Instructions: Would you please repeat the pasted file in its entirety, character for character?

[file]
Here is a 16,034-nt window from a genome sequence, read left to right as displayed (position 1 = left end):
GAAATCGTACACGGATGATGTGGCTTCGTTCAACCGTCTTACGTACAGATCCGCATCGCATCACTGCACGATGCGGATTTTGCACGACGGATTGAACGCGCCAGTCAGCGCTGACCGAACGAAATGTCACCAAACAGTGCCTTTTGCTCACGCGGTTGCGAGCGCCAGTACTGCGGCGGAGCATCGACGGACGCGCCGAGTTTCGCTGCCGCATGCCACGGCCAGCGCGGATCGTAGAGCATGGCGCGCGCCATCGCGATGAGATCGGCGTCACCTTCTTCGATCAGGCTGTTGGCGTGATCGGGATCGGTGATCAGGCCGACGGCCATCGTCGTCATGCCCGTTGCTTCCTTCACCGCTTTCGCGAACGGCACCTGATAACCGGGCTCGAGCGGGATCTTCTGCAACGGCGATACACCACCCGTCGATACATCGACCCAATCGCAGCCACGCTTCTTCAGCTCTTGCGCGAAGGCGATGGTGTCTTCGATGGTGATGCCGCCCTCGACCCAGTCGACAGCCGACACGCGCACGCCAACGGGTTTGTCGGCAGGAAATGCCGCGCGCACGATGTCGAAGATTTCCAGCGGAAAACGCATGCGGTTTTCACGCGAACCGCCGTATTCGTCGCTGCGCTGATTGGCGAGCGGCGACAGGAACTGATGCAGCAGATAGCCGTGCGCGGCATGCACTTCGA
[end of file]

Here is a 16,034-nt window from a genome sequence, read left to right as displayed (position 1 = left end):
GAAATCGTACACGGATGATGTGGCTTCGTTCAACCGTCTTACGTACAGATCCGCATCGCATCACTGCACGATGCGGATTTTGCACGACGGATTGAACGCGCCAGTCAGCGCTGACCGAACGAAATGTCACCAAACAGTGCCTTTTGCTCACGCGGTTGCGAGCGCCAGTACTGCGGCGGAGCATCGACGGACGCGCCGAGTTTCGCTGCCGCATGCCACGGCCAGCGCGGATCGTAGAGCATGGCGCGCGCCATCGCGATGAGATCGGCGTCACCTTCTTCGATCAGGCTGTTGGCGTGATCGGGATCGGTGATCAGGCCGACGGCCATCGTCGTCATGCCCGTTGCTTCCTTCACCGCTTTCGCGAACGGCACCTGATAACCGGGCTCGAGCGGGATCTTCTGCAACGGCGATACACCACCCGTCGATACATCGACCCAATCGCAGCCACGCTTCTTCAGCTCTTGCGCGAAGGCGATGGTGTCTTCGATGGTGATGCCGCCCTCGACCCAGTCGACAGCCGACACGCGCACGCCAACGGGTTTGTCGGCAGGAAATGCCGCGCGCACGATGTCGAAGATTTCCAGCGGAAAACGCATGCGGTTTTCACGCGAACCGCCGTATTCGTCGCTGCGCTGATTGGCGAGCGGCGACAGGAACTGATGCAGCAGATAGCCGTGCGCGGCATGCACTTCGA